Linux Kernel Module Programming — Simplest Example
Let's write a simple Linux kernel hello world module, and try to understand all the basic things defined in that program.
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Today lets talk about how to write a simple Linux kernel module. Let's write a simple
hello world module, and try to understand all the basic things defined in that program. For this guide, I assume you have a basic understanding.
- C programming language
As you already know, we use C — Programming language to write Linux kernel modules. But we can not use normal C syntax for some cases in kernel module programs. All official guide can be found here. Please go through it if you are not familiar.
This is one of the basic
hello-world type Linux kernel module.
Let's get started with the header files we included for this, why, and what they do.
Makefile to generate the respective kernel module.
Let's start with the header files we included.
No wonder about its name and functionality, this header file includes all things related to
__init part. This provides you a detailed guide about how it works.
This is where
module_exit are defined.
module_init tells the kernel what is the entry point to our program and also only one
module_init call for the program we write. As the official comment says
module_init() will either be called during do_initcalls() (if * builtin) or at module insertion time (if a module)
module_exit does the opposite, when we call
rmmod module , this will be a trigger and this calls to our
__exit function. Only one
module_exit for a program. If the driver is statically compiled into the kernel,
module_exit() has no effect. (official doc)
This is where all the workload happening features are listed.
Above we have defined 4 macros. Those are mainly used for identifying our module. Here one most the most important macro is
MODULE_LICENSE(“GPL”); , if we do not define this, we won't be able to use any other system libraries running under
GPL license. For this simplest sample, this won't be a big issue, but when we develop a kernel driver, etc, this could be a big issue. So always remember to keep
GPL license if you need to get
GPL licensed libraries.
Also if you release your module, then you must select appropriate licensing to your module, and in that case, you would have to use static linking to
GPL licensed libraries. For more about GPL-license.
The other three macros are just basics, used to identify our module.
This is the initialization point for the module. This feature is enabled
kernel 2.2 . The compiler specially treats this function and add this at the beginning of the executable file.
Linux kernel will allocate memory for each
__init and free memory used by this after
__init function finishes for buildin drivers, for loadable modules, it keeps till we unload the module. (we use the second method). For more information please refer to this.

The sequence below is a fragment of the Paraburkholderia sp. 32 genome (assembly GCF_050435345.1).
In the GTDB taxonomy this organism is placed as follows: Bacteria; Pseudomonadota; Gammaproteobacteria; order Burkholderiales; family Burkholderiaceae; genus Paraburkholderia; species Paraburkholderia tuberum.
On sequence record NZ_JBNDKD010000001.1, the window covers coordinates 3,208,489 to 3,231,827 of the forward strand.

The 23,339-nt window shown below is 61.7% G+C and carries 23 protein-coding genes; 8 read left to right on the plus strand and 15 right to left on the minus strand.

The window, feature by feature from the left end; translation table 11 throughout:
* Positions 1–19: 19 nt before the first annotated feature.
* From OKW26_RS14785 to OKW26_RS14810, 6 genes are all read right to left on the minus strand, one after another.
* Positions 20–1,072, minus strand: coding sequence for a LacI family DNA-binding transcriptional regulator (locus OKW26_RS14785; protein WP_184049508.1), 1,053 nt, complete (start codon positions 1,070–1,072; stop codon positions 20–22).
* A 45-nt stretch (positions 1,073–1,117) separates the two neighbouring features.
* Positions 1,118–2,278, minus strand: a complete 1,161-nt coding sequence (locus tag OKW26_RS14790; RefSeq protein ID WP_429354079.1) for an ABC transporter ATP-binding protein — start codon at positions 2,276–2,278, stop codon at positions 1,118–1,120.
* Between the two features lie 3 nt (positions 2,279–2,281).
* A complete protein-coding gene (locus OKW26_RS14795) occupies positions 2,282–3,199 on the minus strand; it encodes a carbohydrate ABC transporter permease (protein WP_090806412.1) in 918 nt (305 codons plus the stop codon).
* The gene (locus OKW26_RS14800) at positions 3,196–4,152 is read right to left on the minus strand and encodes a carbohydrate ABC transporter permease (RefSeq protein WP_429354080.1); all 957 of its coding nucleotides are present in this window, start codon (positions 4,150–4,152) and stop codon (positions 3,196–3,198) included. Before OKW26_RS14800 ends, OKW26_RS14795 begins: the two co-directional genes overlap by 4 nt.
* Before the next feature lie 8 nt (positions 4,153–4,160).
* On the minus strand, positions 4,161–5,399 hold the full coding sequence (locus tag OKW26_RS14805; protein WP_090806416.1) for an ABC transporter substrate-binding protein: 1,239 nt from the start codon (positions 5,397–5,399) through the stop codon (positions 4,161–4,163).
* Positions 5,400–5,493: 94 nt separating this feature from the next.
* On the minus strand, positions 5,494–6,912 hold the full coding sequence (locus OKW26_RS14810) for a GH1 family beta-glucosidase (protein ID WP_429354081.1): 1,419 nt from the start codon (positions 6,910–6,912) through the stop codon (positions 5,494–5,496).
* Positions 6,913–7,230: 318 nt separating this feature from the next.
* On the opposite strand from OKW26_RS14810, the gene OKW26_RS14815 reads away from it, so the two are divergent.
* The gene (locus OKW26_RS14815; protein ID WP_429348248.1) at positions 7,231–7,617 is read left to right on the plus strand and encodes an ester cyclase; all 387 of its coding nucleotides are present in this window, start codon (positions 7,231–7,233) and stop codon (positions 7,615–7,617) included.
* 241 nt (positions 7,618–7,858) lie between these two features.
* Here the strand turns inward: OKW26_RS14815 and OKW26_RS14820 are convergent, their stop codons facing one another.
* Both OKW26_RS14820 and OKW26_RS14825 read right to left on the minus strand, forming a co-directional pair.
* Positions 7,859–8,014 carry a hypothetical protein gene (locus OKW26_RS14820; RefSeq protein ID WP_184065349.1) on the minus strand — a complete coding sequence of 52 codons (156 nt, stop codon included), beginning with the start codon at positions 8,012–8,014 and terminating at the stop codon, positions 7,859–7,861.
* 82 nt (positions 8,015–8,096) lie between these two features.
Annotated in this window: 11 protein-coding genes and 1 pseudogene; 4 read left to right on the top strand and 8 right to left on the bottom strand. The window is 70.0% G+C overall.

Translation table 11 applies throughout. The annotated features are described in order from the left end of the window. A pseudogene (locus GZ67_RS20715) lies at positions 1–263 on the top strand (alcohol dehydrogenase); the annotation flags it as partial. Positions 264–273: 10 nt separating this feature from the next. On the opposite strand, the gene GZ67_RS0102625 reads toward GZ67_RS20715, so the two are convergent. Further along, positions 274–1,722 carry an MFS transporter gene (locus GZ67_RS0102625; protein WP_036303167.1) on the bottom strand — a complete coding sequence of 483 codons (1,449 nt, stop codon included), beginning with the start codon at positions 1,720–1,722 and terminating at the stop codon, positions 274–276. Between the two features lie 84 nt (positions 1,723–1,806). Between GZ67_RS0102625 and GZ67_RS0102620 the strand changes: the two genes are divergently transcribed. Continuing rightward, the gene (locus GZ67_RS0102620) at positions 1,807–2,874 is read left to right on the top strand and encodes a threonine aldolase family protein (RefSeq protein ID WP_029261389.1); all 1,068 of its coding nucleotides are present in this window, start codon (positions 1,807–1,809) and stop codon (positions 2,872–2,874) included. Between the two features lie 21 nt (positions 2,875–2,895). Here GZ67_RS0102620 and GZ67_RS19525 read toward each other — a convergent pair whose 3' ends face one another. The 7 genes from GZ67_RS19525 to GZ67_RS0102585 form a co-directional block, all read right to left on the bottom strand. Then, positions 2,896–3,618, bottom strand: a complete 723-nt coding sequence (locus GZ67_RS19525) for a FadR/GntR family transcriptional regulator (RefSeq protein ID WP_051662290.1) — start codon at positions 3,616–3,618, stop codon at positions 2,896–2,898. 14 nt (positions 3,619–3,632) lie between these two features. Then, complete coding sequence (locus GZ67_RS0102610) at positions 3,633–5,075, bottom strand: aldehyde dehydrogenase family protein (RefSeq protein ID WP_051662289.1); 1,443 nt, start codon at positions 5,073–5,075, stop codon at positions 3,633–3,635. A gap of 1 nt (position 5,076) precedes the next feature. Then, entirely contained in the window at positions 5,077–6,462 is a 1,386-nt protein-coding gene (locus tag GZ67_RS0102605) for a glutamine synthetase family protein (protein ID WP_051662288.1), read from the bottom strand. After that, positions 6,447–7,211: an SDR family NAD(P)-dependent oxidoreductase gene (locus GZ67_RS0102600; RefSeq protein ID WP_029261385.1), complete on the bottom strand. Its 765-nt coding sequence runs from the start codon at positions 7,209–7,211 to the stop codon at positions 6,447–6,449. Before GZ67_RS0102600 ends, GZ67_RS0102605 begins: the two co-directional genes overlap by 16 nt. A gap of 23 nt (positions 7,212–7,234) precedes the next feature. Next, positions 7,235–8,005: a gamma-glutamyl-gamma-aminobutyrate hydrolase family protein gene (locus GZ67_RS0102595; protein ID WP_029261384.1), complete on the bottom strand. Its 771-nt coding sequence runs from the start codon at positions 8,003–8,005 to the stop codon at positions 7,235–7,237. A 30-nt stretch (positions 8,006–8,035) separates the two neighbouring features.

__exitfunctions are also macros.
init returns 0 to the kernel if success.
This macro is used to free up resources hold by a module. Similar to
init functionality. This works as a cleanup for the loadable module we wrote, build-in device drivers do not need
exit function to cleanups.
This is the entry point to our kernel module. We define our desired entry function as a parameter. This tells the kernel what our module’s functionality and setup kernel to run the module’s functionalities when the kernel needs.
This registers our functionality to kernel. After this function completes, our module does nothing till kernel requests to do something.
This is the opposite of
module_init . It unregisters our module functionality from the kernel. This is get called when
rmmod ourModule is called.
This is basically for logging kernel info, it has different logging levels.
ERR etc. You can see all details such as what are default numbers assigned to these macros etc from this.
Also, this makes sure our message is printed to
Here I won't describe how
Makefile . When we run
make it creates all necessary modules, libraries for our module.
To add our module to the kernel, we use
insmod ./hello.ko (as our makefile creates outputs as
hello . This
.ko is the file that holds our module.
When this is loaded, you won't see anything at the terminal. As described earlier, it is printed to the kernel log.
dmesg -w will show our module is loaded. and it will have a record saying
Hello, this is my first kernel module
To remove our module from the kernel, we use
rmmod hello , here we do not need to provide any file extension, just use our module name. This will invoke
I think this is enough for today, I highly recommend you to read the programming guide book I have included in references.
This post was originally posted on my Medium page.
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